By T.M. Deliganis
I was attending the Church of the Redeemer, Episcopal in Houston and I became very involved in a neighborhood ministry called Esperanza Del Barrio (Hope of the Neighborhood). The primary focus of this ministry was to develop Christian based mercy services for the ever growing poor immigrants in the East End of our city. I was asked to be on the board, and I took the lead in getting Esperanza established as a 501(c) (3) not-for-profit organization.
Simultaneously we were trying to decide which of the many ministry ideas we should take on first. Housing, hunger, health, employment, and education were all candidates. After much debate and prayer, we decided on health care. The plan was to try to create a neighborhood medical clinic with the primary purpose of providing quality health and medical services to the poor within the context of Christian love and evangelism.
I wasn’t particularly fond of the idea. I knew virtually nothing about the medical and health fields, and it just seemed too difficult and ambitious to tackle as our first project. But others on the Esperanza Board, including my friend and mentor Dick Bird, was convinced that a medical clinic was where the Lord was leading us. My other good friend involved in this project was Russ Edwards – a first year medical student. He also believed that a Health and Medical Clinic was the right direction. Additionally, the remarkable and saint like Dr. Art Johnson – a physician; and his wife Nan, a lab technician and nurse; along with Essie Avalos, also a nurse, Abdias Avalos an Episcopal Priest, and the talented David Skaggs – an all-around good Christian servant. These fine folks were the initial core of the team that jumped on board with the organizing.
So if you are keeping score, I was outnumbered by about 7 to 1; but they also happened to have God in their corner. So I relented and joined the winning team. Then something really surprising happened. Dick Bird, who was more or less our leader, asked me to take the lead on our clinic project. What? Are you nuts?
I was a twenty something year old mess of a person, who was recently engaged to be married. At that point in my life, the only notable things I had accomplished was to somehow graduate from college; and miraculously pick the right woman to be my life-long partner. But Dick was insistent; so we began. We basically had no money, no facility, no supplies nor equipment. We did have a few people with medical backgrounds who felt called to give their time and skills – should this project become a reality.
Shortly after Dick asked me to take the lead, I went on a week-long hiatus at an Episcopal Retreat Center in the Appalachian mountains of North Carolina. I had planned this retreat months before, as I desperately needed to get away from work and Church and all the numerous other challenges and responsibilities with which I was dealing. It was a wonderful and energizing week.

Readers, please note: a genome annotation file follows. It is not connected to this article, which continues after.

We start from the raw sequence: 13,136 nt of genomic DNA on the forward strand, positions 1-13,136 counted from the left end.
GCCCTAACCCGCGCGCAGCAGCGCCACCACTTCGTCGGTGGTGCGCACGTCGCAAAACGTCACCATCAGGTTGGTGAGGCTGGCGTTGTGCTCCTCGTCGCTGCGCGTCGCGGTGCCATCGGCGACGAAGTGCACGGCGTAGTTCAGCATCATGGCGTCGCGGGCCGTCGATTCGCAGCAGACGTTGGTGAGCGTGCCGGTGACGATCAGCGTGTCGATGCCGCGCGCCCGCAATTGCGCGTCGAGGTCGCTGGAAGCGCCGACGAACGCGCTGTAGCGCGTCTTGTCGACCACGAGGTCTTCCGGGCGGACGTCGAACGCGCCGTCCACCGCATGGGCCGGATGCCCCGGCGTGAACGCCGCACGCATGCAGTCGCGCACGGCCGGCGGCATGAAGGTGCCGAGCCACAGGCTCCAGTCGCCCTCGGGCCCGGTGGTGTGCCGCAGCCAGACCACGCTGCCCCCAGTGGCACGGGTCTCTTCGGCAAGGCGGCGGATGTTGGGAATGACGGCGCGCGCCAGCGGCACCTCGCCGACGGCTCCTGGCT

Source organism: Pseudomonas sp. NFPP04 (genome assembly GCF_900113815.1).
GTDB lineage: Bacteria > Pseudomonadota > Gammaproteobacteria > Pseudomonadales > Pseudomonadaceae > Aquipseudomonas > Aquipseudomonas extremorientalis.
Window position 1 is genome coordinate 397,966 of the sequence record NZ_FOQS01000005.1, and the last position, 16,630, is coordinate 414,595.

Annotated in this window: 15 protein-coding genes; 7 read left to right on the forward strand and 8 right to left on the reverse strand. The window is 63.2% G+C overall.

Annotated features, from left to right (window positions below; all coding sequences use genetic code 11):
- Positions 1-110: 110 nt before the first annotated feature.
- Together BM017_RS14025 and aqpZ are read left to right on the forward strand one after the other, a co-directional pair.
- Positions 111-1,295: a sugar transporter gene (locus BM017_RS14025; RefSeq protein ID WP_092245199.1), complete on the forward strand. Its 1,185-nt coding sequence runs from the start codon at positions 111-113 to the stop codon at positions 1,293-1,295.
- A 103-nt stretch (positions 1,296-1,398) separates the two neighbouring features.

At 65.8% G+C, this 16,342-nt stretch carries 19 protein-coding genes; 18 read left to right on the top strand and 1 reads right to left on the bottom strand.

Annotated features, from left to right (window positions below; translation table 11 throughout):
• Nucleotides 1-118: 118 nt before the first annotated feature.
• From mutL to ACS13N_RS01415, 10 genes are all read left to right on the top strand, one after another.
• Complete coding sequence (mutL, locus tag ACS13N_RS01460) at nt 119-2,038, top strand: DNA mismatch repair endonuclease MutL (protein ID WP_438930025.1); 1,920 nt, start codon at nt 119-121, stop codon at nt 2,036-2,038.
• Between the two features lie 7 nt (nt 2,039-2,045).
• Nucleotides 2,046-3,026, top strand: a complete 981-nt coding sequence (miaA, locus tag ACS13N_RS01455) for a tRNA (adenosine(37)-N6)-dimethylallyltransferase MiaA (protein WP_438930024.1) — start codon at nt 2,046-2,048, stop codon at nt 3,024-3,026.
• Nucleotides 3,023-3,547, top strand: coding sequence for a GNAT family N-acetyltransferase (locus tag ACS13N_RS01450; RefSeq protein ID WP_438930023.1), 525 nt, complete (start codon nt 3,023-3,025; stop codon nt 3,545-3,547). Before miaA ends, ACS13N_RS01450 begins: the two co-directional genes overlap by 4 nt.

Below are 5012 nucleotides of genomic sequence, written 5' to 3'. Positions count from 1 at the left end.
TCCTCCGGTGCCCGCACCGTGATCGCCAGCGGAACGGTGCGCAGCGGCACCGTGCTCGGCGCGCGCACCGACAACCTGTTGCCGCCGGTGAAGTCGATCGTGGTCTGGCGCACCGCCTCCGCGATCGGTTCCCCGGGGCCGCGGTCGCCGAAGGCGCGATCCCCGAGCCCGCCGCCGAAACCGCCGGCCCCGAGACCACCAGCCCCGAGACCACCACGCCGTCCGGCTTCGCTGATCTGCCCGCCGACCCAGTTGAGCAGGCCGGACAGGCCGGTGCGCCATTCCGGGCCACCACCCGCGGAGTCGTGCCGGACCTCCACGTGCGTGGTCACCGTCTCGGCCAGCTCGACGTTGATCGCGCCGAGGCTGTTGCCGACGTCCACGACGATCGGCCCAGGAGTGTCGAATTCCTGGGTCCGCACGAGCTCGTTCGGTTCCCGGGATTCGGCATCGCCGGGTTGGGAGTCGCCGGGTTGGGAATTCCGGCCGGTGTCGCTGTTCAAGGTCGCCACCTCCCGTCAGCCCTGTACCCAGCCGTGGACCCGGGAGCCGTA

On the last evening we were all in a Chapel worshiping God with song and prayer. An altar call was given for anyone who felt a desire to serve God in a special way to come forward for some anointing prayer. I immediately thought about the new medical clinic project and went up and knelt at the altar. The leader of this service was a young and dynamic priest. He placed his hands on my head and began to pray fervently and spoke in tongues. I felt everything shake, and I experienced the Holy Spirit engulf and anoint me in a very tangible way.
When I returned to Houston, we began the process of founding Eastwood Clinic in the East End of town. What happened next was miraculous. Money started coming out of the most unusual places. We were provided with a free facility that was just the right size. All we had to do was significantly remodel the interior. People donated lab equipment, examination room furniture, supplies, pharmaceuticals, building materials and most importantly – their time and skills. Their enthusiasm for this project was contagious and we ended up with many dozens of fine people helping out any way they were able.
We spent every Saturday, for at least a year and a half, working on our new facility. And each Saturday when we worked, there seemed to be at least one building trade challenge that was way too difficult for any of our regular and merry band of amateur craftspeople. No worries! All we had to do was pray, and the just the right carpenter, plumber or electrician would magically show up at the facility and ask if he or she could do anything to help. I’m not kidding nor exaggerating! We witnessed this miracle over and over.
Meanwhile, during the week we would speak at medical luncheons and attend meetings. In the process we recruited additional Christian doctors, nurses, lab technicians, pharmacists, and just about every other type of medical professional we could find.
By the time we opened on March 13th, 1983 we had everything and every person we needed, and then some. We had two fully equipped examination rooms; a full service pharmacy; a blood and urine lab; a comfortable and well – furnished waiting room; a beautiful outdoor mural; and a small office space. We took only donations and we were open every Sunday afternoon from 1:00 p.m. until we served everyone who showed up.
Over thirty years later, Eastwood Clinic is now open most of the week and is staffed by numerous doctors, nurses and other professionals. The building, as well as the services, has been significantly expanded. It is used as a teaching clinic for medical and nursing students, and now provides dental and other needed services for the poor residents of the East End.
In the early days I saw so many miracles of provision for this ministry that I would often say, “Even if I saw God heal a man with withered hand, it would not be as impressive as the miracle of Eastwood Clinic.” I would usually follow up with: “I now know for sure that God loves the poor.”